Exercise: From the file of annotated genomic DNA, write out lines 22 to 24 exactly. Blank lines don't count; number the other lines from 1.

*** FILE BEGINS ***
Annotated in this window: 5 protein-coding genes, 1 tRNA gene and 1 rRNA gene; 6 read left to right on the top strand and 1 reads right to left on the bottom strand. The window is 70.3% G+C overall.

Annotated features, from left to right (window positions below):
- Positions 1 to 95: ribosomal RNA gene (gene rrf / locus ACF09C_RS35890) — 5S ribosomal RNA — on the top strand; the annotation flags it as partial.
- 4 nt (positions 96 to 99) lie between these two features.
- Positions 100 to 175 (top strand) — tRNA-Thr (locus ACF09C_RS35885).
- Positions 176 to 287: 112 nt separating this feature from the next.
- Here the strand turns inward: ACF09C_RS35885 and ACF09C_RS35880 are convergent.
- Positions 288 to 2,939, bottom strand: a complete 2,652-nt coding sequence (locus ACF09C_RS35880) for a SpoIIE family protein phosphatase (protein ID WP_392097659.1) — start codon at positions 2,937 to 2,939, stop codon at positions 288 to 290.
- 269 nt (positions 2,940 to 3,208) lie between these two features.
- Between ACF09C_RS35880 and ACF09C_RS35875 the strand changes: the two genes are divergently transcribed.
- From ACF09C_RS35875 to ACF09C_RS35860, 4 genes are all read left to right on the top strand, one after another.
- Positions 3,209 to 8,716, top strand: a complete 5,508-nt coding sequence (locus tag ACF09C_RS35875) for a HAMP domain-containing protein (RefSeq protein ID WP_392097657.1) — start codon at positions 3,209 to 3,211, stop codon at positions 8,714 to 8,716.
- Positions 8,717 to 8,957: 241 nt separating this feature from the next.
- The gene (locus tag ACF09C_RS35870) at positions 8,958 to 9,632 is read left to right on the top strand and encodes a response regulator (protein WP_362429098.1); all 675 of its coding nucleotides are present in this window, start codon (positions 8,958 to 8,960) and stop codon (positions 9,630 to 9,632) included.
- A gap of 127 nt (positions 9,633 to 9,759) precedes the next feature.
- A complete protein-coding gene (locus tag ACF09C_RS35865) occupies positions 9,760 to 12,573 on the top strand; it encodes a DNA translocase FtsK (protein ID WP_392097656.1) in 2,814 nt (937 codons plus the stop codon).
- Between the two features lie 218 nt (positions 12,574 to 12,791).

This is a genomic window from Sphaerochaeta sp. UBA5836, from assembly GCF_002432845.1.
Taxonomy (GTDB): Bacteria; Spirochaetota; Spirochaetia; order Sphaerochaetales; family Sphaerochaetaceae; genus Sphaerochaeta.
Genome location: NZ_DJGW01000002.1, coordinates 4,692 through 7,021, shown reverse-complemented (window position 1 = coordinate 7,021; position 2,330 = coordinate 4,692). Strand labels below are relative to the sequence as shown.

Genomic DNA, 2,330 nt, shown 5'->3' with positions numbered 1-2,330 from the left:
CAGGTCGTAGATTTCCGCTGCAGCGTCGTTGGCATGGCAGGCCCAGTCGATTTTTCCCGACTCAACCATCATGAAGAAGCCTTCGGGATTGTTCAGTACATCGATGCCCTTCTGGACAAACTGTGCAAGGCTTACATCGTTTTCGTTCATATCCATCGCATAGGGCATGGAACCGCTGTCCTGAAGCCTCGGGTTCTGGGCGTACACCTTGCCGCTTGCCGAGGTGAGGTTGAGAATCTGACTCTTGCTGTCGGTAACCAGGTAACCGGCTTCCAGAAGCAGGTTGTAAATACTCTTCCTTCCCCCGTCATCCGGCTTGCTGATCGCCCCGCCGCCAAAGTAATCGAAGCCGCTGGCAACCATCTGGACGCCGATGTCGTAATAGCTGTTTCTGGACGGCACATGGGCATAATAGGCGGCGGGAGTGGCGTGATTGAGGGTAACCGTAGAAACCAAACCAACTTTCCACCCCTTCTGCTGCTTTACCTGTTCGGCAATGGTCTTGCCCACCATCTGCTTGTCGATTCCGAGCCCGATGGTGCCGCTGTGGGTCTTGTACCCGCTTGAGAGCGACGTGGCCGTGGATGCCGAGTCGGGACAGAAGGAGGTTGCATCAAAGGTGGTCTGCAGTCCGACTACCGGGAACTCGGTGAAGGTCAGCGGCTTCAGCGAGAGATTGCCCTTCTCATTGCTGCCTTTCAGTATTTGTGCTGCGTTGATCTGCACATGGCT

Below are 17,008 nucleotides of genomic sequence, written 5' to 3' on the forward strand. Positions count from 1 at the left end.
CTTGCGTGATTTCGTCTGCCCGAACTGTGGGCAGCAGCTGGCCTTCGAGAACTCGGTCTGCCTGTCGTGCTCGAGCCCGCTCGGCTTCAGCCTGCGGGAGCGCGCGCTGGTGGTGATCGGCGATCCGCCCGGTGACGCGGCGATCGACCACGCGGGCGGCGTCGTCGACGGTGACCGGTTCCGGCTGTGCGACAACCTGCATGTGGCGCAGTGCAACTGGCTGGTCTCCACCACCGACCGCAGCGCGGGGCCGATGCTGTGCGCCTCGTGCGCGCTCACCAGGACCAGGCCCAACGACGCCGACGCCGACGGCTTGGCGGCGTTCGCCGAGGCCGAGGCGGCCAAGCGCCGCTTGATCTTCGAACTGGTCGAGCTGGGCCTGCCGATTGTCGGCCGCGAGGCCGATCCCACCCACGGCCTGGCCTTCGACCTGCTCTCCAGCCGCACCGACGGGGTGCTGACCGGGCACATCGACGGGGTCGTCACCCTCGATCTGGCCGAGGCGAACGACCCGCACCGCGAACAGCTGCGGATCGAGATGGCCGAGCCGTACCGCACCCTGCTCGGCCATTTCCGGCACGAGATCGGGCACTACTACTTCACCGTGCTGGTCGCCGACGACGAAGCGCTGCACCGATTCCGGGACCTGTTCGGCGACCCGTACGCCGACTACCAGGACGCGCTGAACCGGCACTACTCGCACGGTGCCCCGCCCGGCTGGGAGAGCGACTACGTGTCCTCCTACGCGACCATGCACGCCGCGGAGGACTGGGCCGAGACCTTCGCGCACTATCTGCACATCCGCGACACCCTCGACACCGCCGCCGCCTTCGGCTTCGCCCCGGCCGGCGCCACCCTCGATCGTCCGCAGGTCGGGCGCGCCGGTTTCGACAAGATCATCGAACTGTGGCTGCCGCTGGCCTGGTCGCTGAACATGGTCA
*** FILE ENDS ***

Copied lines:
CAGGTCGTAGATTTCCGCTGCAGCGTCGTTGGCATGGCAGGCCCAGTCGATTTTTCCCGACTCAACCATCATGAAGAAGCCTTCGGGATTGTTCAGTACATCGATGCCCTTCTGGACAAACTGTGCAAGGCTTACATCGTTTTCGTTCATATCCATCGCATAGGGCATGGAACCGCTGTCCTGAAGCCTCGGGTTCTGGGCGTACACCTTGCCGCTTGCCGAGGTGAGGTTGAGAATCTGACTCTTGCTGTCGGTAACCAGGTAACCGGCTTCCAGAAGCAGGTTGTAAATACTCTTCCTTCCCCCGTCATCCGGCTTGCTGATCGCCCCGCCGCCAAAGTAATCGAAGCCGCTGGCAACCATCTGGACGCCGATGTCGTAATAGCTGTTTCTGGACGGCACATGGGCATAATAGGCGGCGGGAGTGGCGTGATTGAGGGTAACCGTAGAAACCAAACCAACTTTCCACCCCTTCTGCTGCTTTACCTGTTCGGCAATGGTCTTGCCCACCATCTGCTTGTCGATTCCGAGCCCGATGGTGCCGCTGTGGGTCTTGTACCCGCTTGAGAGCGACGTGGCCGTGGATGCCGAGTCGGGACAGAAGGAGGTTGCATCAAAGGTGGTCTGCAGTCCGACTACCGGGAACTCGGTGAAGGTCAGCGGCTTCAGCGAGAGATTGCCCTTCTCATTGCTGCCTTTCAGTATTTGTGCTGCGTTGATCTGCACATGGCT

Below are 17,008 nucleotides of genomic sequence, written 5' to 3' on the forward strand. Positions count from 1 at the left end.
CTTGCGTGATTTCGTCTGCCCGAACTGTGGGCAGCAGCTGGCCTTCGAGAACTCGGTCTGCCTGTCGTGCTCGAGCCCGCTCGGCTTCAGCCTGCGGGAGCGCGCGCTGGTGGTGATCGGCGATCCGCCCGGTGACGCGGCGATCGACCACGCGGGCGGCGTCGTCGACGGTGACCGGTTCCGGCTGTGCGACAACCTGCATGTGGCGCAGTGCAACTGGCTGGTCTCCACCACCGACCGCAGCGCGGGGCCGATGCTGTGCGCCTCGTGCGCGCTCACCAGGACCAGGCCCAACGACGCCGACGCCGACGGCTTGGCGGCGTTCGCCGAGGCCGAGGCGGCCAAGCGCCGCTTGATCTTCGAACTGGTCGAGCTGGGCCTGCCGATTGTCGGCCGCGAGGCCGATCCCACCCACGGCCTGGCCTTCGACCTGCTCTCCAGCCGCACCGACGGGGTGCTGACCGGGCACATCGACGGGGTCGTCACCCTCGATCTGGCCGAGGCGAACGACCCGCACCGCGAACAGCTGCGGATCGAGATGGCCGAGCCGTACCGCACCCTGCTCGGCCATTTCCGGCACGAGATCGGGCACTACTACTTCACCGTGCTGGTCGCCGACGACGAAGCGCTGCACCGATTCCGGGACCTGTTCGGCGACCCGTACGCCGACTACCAGGACGCGCTGAACCGGCACTACTCGCACGGTGCCCCGCCCGGCTGGGAGAGCGACTACGTGTCCTCCTACGCGACCATGCACGCCGCGGAGGACTGGGCCGAGACCTTCGCGCACTATCTGCACATCCGCGACACCCTCGACACCGCCGCCGCCTTCGGCTTCGCCCCGGCCGGCGCCACCCTCGATCGTCCGCAGGTCGGGCGCGCCGGTTTCGACAAGATCATCGAACTGTGGCTGCCGCTGGCCTGGTCGCTGAACATGGTCA